Tuesday, January 24, 2012

Denying sex differences

Anthropologist Agustín Fuente attacks the study in SciAm:
Recent publication in PLoS ONE by psychologist Del Giudici and colleagues [i] has reignited the debate about just how “naturally” different men and women are. Del Giudici et al. state that their findings of a “pattern of global sex differences…may help elucidate the meaning and generality of the broad dimension of individual differences known as “masculinity-femininity”.”
The study doesn't actually say anything about the sexes being “naturally” different. It merely reports personality differences.
There are three major problems with the conclusions being drawn from study: a) “gender” and “sex” are used interchangeably, b) evolved differences in men and women are not being measured, and c) relevant biological and anthropological datasets are ignored. ...

“Sex” and “Gender” are not the same thing. Sex is a biological state that is measure via chromosomal content and a variety of physiological and developmental measures. Gender is the roles, expectations and perceptions that a given society has for the sexes. Most societies have two genders on a masculinity-femininity continuum, some have more. The two are interconnected, but not the same thing. We are born with a sex, but acquire gender and there is great inter-individual diversity within societies and sexes in regards to how sex and gender play out in behavior and personality.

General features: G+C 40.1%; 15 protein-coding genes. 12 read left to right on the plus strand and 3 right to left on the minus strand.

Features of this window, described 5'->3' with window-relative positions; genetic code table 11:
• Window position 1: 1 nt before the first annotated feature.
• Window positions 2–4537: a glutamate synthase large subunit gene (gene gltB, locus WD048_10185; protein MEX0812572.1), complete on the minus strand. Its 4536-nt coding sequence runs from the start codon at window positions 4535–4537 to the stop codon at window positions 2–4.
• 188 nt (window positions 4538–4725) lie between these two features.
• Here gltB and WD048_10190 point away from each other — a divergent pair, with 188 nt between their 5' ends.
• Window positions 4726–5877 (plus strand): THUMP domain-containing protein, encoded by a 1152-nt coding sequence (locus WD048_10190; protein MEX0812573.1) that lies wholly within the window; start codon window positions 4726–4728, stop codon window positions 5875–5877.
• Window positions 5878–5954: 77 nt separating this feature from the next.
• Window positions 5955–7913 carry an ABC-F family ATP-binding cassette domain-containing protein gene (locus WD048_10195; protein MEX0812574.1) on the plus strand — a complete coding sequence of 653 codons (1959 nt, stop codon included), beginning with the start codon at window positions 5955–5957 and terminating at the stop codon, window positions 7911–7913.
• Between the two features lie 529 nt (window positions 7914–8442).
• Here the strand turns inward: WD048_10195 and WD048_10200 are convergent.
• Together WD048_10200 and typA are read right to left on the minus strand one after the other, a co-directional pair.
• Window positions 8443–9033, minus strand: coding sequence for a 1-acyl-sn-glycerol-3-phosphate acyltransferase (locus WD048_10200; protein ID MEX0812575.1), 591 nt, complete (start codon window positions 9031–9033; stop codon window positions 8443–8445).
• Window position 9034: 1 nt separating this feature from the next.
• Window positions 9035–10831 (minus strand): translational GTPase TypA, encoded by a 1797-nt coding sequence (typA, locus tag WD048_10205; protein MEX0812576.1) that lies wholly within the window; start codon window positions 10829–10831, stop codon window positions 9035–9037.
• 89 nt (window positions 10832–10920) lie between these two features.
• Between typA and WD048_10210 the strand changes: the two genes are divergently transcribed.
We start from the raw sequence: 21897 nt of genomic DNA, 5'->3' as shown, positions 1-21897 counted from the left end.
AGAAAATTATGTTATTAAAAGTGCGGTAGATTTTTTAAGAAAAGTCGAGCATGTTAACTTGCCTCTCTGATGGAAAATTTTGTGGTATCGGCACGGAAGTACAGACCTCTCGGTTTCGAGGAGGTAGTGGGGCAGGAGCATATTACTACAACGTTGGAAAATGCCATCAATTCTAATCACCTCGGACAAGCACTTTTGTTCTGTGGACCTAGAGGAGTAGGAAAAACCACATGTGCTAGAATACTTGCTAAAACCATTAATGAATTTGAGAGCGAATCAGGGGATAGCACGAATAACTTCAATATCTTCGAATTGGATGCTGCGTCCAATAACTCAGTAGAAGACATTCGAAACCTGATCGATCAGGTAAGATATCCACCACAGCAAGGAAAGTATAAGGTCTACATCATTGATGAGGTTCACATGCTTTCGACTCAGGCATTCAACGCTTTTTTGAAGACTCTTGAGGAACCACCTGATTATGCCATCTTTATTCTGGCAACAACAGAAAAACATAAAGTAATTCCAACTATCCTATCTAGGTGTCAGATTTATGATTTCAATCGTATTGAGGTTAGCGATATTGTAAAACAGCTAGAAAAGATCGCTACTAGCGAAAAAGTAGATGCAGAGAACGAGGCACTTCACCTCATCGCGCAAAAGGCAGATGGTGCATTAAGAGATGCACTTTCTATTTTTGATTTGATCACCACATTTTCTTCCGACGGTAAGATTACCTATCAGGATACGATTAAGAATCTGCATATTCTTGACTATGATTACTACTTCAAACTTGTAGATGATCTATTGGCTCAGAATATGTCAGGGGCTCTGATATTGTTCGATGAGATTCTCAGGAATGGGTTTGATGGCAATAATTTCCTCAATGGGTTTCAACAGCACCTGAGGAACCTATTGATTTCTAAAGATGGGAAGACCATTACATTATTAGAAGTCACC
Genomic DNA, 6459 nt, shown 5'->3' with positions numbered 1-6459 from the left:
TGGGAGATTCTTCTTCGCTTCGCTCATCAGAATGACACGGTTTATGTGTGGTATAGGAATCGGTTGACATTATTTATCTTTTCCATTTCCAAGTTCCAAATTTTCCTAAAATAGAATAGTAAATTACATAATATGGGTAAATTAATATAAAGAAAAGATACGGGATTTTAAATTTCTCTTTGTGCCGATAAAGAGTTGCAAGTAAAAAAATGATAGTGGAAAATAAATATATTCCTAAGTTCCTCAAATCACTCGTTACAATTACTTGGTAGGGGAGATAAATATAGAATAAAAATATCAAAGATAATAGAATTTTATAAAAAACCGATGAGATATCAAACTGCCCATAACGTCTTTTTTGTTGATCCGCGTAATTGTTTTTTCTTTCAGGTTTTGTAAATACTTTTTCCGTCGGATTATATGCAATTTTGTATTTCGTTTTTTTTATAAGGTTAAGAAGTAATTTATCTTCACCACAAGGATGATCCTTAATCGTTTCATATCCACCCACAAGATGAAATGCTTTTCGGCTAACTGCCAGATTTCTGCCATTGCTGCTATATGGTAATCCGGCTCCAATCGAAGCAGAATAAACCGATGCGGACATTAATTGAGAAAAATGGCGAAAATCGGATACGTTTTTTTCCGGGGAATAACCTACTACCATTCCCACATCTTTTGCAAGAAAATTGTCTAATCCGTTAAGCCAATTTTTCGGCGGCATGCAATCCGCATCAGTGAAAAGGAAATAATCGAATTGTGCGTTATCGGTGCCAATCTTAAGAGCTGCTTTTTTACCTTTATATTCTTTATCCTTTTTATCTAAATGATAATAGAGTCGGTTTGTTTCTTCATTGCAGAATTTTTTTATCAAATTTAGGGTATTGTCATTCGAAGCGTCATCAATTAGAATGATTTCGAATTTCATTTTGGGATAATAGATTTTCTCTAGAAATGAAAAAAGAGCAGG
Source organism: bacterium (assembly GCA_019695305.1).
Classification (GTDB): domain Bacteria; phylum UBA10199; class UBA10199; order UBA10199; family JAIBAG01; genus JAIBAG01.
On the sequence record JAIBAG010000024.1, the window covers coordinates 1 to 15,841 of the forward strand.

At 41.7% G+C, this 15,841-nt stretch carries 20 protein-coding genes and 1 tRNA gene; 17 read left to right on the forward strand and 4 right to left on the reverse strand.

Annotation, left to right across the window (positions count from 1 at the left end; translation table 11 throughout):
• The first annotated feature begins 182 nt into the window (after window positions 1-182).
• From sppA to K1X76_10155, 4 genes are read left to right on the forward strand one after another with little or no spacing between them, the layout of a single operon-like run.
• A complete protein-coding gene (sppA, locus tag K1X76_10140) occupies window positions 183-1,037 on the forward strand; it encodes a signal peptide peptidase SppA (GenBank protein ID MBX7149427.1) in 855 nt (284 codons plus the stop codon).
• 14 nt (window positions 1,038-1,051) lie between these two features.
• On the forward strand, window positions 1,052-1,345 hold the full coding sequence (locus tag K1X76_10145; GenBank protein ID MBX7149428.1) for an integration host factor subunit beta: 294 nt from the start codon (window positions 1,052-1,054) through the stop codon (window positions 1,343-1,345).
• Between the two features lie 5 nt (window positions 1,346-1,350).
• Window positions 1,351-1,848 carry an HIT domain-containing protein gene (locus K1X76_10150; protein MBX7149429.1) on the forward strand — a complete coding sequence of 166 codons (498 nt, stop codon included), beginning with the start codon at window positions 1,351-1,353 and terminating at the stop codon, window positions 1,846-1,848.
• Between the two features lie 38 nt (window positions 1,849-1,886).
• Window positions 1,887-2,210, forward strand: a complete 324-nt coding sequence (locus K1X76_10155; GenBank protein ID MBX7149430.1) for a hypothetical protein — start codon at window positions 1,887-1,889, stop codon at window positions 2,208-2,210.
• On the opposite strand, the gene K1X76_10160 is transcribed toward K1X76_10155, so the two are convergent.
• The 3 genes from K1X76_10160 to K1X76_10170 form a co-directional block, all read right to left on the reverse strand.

Gender is a grammar term that is sometimes used as a polite term for sex. The above comment might be applicable to a study of transsexuals, but this study concerned those who are unambiguously male or female.
There are no consistent brain differences between the sexes [iii], there is incredible overlap in our physiological function [iv], we engage in sexual activity in more or less the same patterns [v], and we overlap extensively in most other behavior as well. There are some interesting re-occurring differences, particularly in patterns of aggression and certain physiological correlates of reproduction, muscle density, and body size.
This is nonsense. Another denier says:
They argue that males and females are as different in personality as the distance between the planets Mars and Venus. Instead, the overwhelming evidence, across multiple psychological domains, is that men and women are more similar than different; the distance between them is more like the distance between North Dakota and South Dakota.
More gibberish. The same reasoning says that humans and monkeys are more similar than different. I don't even get the point of the Dakota analogy -- North Dakota and South Dakota have no overlap at all. Here is a recent example of parents trying to be sex-neutral, and a funny video of the Norway gender equality paradox. Yes, there are plenty of academics who deny the obvious.

No comments: